Let’s disconnect from the virtual world and use the well-designed built environment to have better, more engaging conversations
Two days away at the CoreNet conference in Amsterdam and a delayed flight home has left me reflecting on the delights of 21st century communication. I don’t Tweet (too dangerous and if not too boring) so of course it follows that I don’t follow either.
In the main it all works brilliantly, as per this morning when I was able to stop off on the way to Schiphol to review an on-site mock up for our University of Amsterdam project and, simultaneously by phone and iPad, run through all with the project associate back in London. Indeed wherever I am, I can pull strings, using text and email to both keep in touch and manage.
But equally, in another mood I find it all very instant, often pointless (I need to learn to reply less and delete more) and, on the occasion of a loss of connection, infuriating. Which is why it is such a pleasure when, on occasion, I develop the self-restraint to disconnect from the virtual world and to engage with the people and the world around me.
The theory is that in the city, the building and the workplace, the most interesting and fruitful conversations occur when one is in the ‘public space’
CoreNet was a conference about end users sharing their experience of architecture. Which should make it, if not interesting, certainly a salutary lesson for us architects. I shared a platform with Argent’s Nick Searl and Google’s Joe Borrett, in a debate conceived and chaired by Scott Brownrigg’s Ken Giannini, that talked about the Spaces In Between. The theory being that in the city, the building and the workplace, the most interesting and fruitful conversations occur when one is in the ‘public space’. That is the space where people move, meet and congregate. The space where work goes on, where informal meetings occur and where useful chance encounters happen.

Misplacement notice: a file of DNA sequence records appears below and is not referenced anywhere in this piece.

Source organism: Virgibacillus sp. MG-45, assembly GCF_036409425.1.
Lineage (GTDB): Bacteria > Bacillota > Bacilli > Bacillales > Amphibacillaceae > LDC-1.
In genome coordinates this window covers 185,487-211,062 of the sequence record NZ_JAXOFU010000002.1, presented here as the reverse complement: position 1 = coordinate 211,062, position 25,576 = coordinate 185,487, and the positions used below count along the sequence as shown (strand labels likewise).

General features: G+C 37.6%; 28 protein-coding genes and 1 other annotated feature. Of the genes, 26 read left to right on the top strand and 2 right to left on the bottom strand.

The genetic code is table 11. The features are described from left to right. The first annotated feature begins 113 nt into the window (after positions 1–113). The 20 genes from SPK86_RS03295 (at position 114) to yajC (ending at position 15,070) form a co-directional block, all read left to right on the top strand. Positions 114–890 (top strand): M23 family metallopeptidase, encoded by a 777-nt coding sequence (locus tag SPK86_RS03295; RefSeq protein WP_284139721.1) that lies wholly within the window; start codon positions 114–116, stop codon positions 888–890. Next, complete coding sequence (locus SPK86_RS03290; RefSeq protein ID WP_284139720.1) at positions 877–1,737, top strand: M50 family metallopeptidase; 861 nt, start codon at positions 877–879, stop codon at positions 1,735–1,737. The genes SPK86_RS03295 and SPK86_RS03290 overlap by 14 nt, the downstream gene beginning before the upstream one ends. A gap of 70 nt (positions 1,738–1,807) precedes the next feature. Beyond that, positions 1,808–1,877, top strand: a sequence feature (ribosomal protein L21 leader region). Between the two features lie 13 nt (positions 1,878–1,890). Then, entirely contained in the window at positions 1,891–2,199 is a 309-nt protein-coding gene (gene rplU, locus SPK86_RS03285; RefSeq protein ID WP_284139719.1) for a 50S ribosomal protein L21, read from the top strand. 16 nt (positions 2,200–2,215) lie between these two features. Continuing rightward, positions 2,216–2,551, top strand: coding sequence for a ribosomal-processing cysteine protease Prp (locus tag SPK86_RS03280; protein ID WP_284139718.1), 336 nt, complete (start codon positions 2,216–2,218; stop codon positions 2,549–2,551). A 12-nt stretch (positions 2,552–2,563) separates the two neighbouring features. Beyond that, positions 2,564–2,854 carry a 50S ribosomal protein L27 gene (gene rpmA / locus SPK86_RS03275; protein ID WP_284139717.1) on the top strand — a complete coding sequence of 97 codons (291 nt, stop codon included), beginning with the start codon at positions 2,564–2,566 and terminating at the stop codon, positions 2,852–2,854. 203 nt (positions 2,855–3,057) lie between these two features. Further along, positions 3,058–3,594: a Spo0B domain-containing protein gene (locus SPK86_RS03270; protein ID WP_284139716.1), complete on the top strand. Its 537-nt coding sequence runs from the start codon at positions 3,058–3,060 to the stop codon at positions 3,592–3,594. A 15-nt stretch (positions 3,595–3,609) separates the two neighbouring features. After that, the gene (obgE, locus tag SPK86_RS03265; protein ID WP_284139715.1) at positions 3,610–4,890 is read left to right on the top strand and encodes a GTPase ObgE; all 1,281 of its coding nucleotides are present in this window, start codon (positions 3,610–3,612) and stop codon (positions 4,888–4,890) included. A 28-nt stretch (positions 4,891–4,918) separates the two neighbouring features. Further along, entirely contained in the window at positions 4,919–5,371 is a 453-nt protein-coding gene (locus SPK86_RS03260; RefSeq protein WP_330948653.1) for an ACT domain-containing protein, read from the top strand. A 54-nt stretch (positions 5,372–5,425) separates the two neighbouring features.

As a talk it worked reasonably well. Nick made an important point about the success of King’s Cross Central (KXC) being predicated on the fact that they have committed to first imagining and then building the infrastructure of the city (services and streets making places and communities of people) before considering the buildings. Especially as KXC is an urban and commercial success.
Which is of course why Google chose to relocate there and why we are now designing for them a building whose promenade is the architectural equivalent of KXC’s streets and squares: it will survive long after the ‘vanilla’ office space has been reconfigured.
And anyway we intend, through the use of light, scale and material to get rid of the vanilla: not to be replaced by tutti-frutti but certainly by space with a specific rather than generic character. So in fact the spaces in between, as architectural theorist Colin Rowe demonstrated in his Collage City concept, are in fact the buildings (or desks). For they are the transient parts of the city in between the permanent and memorable streets and squares.
I believe we got our story across at the CoreNet debate as most of the audience seemed to be looking at the screen (enough to ask pertinent questions after), there were a few moments when they laughed at the right point and no-one left early. Then again, it is increasingly difficult to tell what an audience thinks nowadays as most of them are on their phones and pads, texting, emailing, tweeting and following. All of which suggests the spaces in between will only continue to flourish if we all learn to resist the delights of digital communication and listen, talk to and generally engage with the random delights of life around us!
Simon Allford is a founding partner of AHMM